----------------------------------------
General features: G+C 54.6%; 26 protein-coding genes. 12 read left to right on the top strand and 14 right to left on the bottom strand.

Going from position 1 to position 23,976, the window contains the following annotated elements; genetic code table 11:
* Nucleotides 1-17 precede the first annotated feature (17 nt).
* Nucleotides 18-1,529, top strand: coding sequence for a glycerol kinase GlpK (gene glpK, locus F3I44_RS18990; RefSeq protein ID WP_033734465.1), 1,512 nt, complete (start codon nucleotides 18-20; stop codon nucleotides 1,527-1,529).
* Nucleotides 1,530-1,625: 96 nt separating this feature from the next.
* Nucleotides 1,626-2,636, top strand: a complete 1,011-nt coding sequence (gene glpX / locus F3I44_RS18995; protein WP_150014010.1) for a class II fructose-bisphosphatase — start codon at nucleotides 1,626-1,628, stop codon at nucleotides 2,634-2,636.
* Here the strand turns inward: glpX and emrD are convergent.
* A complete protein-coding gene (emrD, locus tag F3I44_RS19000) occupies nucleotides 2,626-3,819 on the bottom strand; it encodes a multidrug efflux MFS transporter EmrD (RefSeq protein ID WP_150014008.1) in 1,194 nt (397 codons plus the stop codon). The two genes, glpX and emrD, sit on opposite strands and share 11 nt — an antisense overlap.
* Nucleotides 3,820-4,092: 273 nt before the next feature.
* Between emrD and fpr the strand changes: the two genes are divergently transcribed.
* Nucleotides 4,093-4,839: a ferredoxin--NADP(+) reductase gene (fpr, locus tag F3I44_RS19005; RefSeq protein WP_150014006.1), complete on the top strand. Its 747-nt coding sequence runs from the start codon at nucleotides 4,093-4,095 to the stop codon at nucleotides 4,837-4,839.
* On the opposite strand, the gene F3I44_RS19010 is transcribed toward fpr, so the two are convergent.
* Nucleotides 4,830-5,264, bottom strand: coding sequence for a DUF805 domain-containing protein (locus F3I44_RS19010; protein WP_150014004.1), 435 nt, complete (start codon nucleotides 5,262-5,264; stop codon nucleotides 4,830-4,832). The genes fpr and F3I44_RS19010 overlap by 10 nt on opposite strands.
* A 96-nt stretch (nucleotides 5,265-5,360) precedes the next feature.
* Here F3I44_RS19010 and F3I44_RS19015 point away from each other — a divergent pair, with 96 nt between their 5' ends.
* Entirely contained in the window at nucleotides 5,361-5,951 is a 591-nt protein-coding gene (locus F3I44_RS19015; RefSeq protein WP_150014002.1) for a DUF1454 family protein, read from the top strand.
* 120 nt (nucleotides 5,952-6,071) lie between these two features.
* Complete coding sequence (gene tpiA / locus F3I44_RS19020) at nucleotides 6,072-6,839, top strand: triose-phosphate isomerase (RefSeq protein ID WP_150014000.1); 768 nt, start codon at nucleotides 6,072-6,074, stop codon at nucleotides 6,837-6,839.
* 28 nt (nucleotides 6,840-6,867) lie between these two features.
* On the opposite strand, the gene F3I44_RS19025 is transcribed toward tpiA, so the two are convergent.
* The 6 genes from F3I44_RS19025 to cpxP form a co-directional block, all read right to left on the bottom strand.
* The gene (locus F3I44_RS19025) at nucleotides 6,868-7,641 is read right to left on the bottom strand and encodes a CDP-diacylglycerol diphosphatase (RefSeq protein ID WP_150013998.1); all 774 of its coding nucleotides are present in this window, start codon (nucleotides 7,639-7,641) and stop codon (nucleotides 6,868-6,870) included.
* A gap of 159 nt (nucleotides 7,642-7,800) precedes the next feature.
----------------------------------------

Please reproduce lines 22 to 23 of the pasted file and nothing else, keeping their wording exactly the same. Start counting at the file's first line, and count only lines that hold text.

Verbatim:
* The gene (locus F3I44_RS19025) at nucleotides 6,868-7,641 is read right to left on the bottom strand and encodes a CDP-diacylglycerol diphosphatase (RefSeq protein ID WP_150013998.1); all 774 of its coding nucleotides are present in this window, start codon (nucleotides 7,639-7,641) and stop codon (nucleotides 6,868-6,870) included.
* A gap of 159 nt (nucleotides 7,642-7,800) precedes the next feature.